Credit, credit, credit.
We hear a lot about credit and debt, creditworthiness, credit history, credit scores. Just how are Americans handling the changing credit scene? It seems consumer credit behavior is steady.
FICO, the agency that many organizations turn to for credit scoring, has done some research on what’s happening with credit scores since the economic downturn. There are almost as many Americans with improving credit scores as there are Americans with declining scores.
Most bank risk managers surveyed by FICO in the third quarter of 2011 were pessimistic. Those surveyed anticipate more consumers will be delinquent with residential mortgages, auto loans, credit cards, and student loans.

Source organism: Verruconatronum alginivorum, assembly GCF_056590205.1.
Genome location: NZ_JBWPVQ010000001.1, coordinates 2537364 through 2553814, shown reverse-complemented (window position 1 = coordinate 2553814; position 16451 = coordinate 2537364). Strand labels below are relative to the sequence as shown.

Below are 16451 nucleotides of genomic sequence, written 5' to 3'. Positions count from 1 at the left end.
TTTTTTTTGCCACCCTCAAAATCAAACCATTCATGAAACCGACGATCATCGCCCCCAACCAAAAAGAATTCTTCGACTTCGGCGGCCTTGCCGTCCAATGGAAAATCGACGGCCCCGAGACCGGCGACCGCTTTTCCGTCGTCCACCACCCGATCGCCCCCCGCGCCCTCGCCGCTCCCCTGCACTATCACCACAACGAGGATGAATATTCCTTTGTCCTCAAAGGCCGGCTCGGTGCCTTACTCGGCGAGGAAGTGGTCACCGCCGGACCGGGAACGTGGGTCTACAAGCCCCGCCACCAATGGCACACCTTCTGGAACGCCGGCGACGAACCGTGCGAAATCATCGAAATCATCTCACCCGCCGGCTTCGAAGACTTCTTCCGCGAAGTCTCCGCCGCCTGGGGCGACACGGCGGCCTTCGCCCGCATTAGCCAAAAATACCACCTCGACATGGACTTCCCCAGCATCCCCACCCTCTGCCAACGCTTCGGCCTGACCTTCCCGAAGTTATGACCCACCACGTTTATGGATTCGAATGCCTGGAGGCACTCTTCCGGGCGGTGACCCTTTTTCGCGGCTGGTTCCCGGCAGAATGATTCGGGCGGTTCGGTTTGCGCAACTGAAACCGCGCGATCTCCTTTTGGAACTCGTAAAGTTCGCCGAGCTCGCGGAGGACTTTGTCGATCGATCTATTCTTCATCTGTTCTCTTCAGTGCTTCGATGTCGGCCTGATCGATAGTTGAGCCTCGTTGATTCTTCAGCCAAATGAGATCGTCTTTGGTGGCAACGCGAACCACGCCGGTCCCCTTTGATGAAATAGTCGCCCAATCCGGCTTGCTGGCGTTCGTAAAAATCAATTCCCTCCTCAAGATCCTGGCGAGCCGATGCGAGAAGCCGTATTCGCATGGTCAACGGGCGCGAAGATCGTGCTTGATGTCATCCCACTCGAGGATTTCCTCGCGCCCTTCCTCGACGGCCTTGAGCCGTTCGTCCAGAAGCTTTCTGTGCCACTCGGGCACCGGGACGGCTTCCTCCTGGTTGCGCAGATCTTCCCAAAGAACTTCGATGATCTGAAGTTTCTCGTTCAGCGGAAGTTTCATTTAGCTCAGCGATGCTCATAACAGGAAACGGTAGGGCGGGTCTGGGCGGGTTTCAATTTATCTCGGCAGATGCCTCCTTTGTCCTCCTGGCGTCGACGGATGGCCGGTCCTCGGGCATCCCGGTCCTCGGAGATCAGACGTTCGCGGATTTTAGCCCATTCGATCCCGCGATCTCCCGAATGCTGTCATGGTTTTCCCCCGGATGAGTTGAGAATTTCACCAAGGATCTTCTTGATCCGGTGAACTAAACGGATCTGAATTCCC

According to FICO, consumers whose credit scores dropped recently are much different than those whose scores dropped early in the economic crisis. Mortgage pressures were not as much of a factor in severe delinquencies than formerly assumed.
FICO research shows “consumers who defaulted after 2008 look more like good consumers than those who defaulted between 2005-2007. They were on the books longer, had fewer months of minor delinquency prior to the default, and have higher scores even after the default. They also defaulted for more money: The average balance on defaulted accounts in 2008-2010 was $5,543 compared to $4935 in 2005-2007.”